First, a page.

Could your child be living with undiagnosed FOP? Here’s what to look for


Brooke Connell was diagnosed with fibrodysplasia ossificans progressiva (FOP) — an extremely rare bone disorder — in 2006, at the age of five years old. Her parents Carrie and Cameron initially noticed a mass on Brooke’s arm and took her to a nearby London, ON, hospital, where an ultrasound led her doctors to immediately suspect cancer.

“It was really chaotic,” recalls Carrie. “They did a lot of X-rays. They did bone scans and MRIs very quickly. We got excellent care. But all I can remember is Brooke crying: ‘It’s just a bump. I want to go home.’” When the oncology team wanted to do a biopsy on Brooke’s arm, it was Carrie who instead opted to consult an orthopaedic specialist. Fortunately, it was that same specialist who recognized the symptoms of FOP and said firmly that no, there would be no biopsy or surgery.

An ever-evolving treatment landscape

Carrie’s motherly instincts and advocacy saved Brooke from what would have surely been a catastrophic outcome. Any surgical procedure on a child with FOP can lead to out-of-control bone growth and further aggravation of their condition.

“There were so few resources on FOP at the time, so we were very fortunate to be in the right place at the right time,” says Carrie, a past president of the Canadian FOP Network. “Thankfully, that’s not the case anymore — awareness is increasing and prompt intervention is starting to translate into slower disease progression.”

“Medical advances have been extraordinary,” says Georgetown, ON-based general practitioner and past president of the Ontario Medical Association Dr. Nadia Alam. “The scientific and medical communities are doing amazing work. As we learn more about conditions like FOP, the way the medical community cares for these patients will change. That’s why it’s always worth it to nail down a diagnosis — because that’s when proper care can begin.”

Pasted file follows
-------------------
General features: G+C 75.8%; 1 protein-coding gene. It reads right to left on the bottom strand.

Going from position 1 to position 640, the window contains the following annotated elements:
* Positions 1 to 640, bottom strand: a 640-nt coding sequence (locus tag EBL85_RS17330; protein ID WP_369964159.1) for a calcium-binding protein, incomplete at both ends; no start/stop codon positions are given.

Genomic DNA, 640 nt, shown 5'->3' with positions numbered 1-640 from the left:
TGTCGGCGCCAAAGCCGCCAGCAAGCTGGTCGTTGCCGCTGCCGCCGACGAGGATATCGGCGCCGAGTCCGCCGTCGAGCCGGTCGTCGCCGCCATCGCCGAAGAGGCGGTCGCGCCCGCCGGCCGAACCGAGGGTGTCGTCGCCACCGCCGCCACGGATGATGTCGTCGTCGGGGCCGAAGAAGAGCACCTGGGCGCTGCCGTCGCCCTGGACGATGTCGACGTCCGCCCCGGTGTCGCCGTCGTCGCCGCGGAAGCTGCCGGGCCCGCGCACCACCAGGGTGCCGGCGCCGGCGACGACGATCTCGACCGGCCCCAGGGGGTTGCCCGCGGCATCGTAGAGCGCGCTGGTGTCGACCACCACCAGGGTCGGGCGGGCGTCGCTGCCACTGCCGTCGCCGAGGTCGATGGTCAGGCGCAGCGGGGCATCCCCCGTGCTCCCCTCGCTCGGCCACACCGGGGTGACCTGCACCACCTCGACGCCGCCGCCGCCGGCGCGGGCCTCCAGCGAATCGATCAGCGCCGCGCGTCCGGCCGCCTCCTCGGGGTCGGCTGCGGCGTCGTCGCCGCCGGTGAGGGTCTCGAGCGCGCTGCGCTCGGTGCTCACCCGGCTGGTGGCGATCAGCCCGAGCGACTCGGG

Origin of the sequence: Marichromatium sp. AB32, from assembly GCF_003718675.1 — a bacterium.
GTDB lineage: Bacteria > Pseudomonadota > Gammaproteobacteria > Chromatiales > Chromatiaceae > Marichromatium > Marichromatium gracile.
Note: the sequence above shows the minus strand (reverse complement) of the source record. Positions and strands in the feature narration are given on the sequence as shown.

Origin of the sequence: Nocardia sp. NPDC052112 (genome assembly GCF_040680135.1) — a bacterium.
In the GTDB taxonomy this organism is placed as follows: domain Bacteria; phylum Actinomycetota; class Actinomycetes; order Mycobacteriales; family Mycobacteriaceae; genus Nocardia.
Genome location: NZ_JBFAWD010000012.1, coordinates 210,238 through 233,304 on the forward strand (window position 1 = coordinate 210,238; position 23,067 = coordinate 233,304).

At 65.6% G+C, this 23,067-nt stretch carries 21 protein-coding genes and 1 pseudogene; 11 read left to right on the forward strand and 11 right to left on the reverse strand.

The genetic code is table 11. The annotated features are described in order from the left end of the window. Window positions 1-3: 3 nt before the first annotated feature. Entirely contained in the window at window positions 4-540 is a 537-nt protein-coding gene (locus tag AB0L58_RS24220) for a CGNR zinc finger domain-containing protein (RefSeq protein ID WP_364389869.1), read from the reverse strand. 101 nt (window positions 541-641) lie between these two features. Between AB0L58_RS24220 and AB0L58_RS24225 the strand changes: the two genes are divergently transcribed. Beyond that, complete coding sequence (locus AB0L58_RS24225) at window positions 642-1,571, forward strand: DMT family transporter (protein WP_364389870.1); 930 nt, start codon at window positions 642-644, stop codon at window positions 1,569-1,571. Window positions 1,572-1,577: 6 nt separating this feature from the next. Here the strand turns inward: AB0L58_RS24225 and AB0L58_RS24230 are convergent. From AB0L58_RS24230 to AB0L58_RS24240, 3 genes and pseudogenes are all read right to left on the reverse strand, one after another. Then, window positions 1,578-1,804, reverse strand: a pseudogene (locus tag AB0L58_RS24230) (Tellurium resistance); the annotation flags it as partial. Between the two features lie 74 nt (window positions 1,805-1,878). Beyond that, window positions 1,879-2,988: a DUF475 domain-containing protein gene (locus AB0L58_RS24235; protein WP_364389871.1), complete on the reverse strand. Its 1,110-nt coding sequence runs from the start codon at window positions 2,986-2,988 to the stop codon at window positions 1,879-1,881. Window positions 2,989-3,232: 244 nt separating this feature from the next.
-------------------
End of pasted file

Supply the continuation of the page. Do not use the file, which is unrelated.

A telltale sign of FOP overlooked

Even health care providers as eminently informed as Dr. Alam are constantly encountering new rare diseases for the first time. There’s a certain degree of luck involved in getting a child in front of a doctor who has the right knowledge and experience to make an accurate diagnosis.

As parents, though, we’re empowered to make our own luck. Brooke, it turns out, could potentially have been diagnosed even earlier if there had been broader awareness of FOP among pediatricians, nurses, and family doctors at the time of her birth.

“When Brooke was born, she had crossed toes,” Carrie reflects. “In the birthing suite, I remember a nurse asking me if anyone had talked to me about her toes. But in that moment, you’re so focused on a million other things. Nobody ever said anything again.”

The specific presentation of malformed big toes is a clear marker for FOP. These are the kind of things that an observant parent can calmly take note of over time, as part of a pattern of healthy concern.

A healthy dose of persistence

Thankfully, Brooke was able to receive proper care and enjoy a happy childhood and adolescence — going to school, having a boyfriend — because she was diagnosed early. Brooke is now 23 years old and is enrolled in a university honours program with a specialization in accounting. However, for many children with lesser-known conditions like FOP, the journey from first symptoms to diagnosis can take years as their diseases progress, often irreversibly.

There are thousands of rare diseases and no physician can possibly keep up with the diagnostic criteria for all of them, least of all a family physician already struggling with information overload and an ever-expanding scope of work.

“About 1 in 12 Canadians lives with a diagnosed — or yet to be diagnosed — rare condition,” notes Dr. Alam. “If a child comes in with back pain, I don’t immediately jump to Pompe disease or ankylosing spondylitis. They’re in the back of my mind, but they’re quite far down the diagnostic list purely based on prevalence alone.”

Of course, one unique feature or lagging milestone isn’t a cause for panic, but a diligent and conscientious awareness of this kind of detail is empowering when it comes to advocating for the prompt diagnosis and effective treatment of our children. If you’re concerned about something, mention it to your child’s doctor while exercising a healthy dose of persistence.

“It’s important to advocate for your children,” is Dr. Alam’s final word on the subject. “Don’t ever be afraid to speak up.”

If you think that you or a loved one might have FOP, make an appointment with your doctor to discuss your concerns and talk about moving forward with genetic testing. Visit FocusonFOP to download the Let’s Talk FOP discussion guide and to learn more.

The Canadian FOP Network (CFOPN) is a volunteer-run organization dedicated to raising awareness of, and research funds for, Canadians who live with fibrodysplasia ossificans progressiva (FOP). Visit cfopn.org to learn more.

Supported by Ipsen Biopharmaceuticals Canada Inc.



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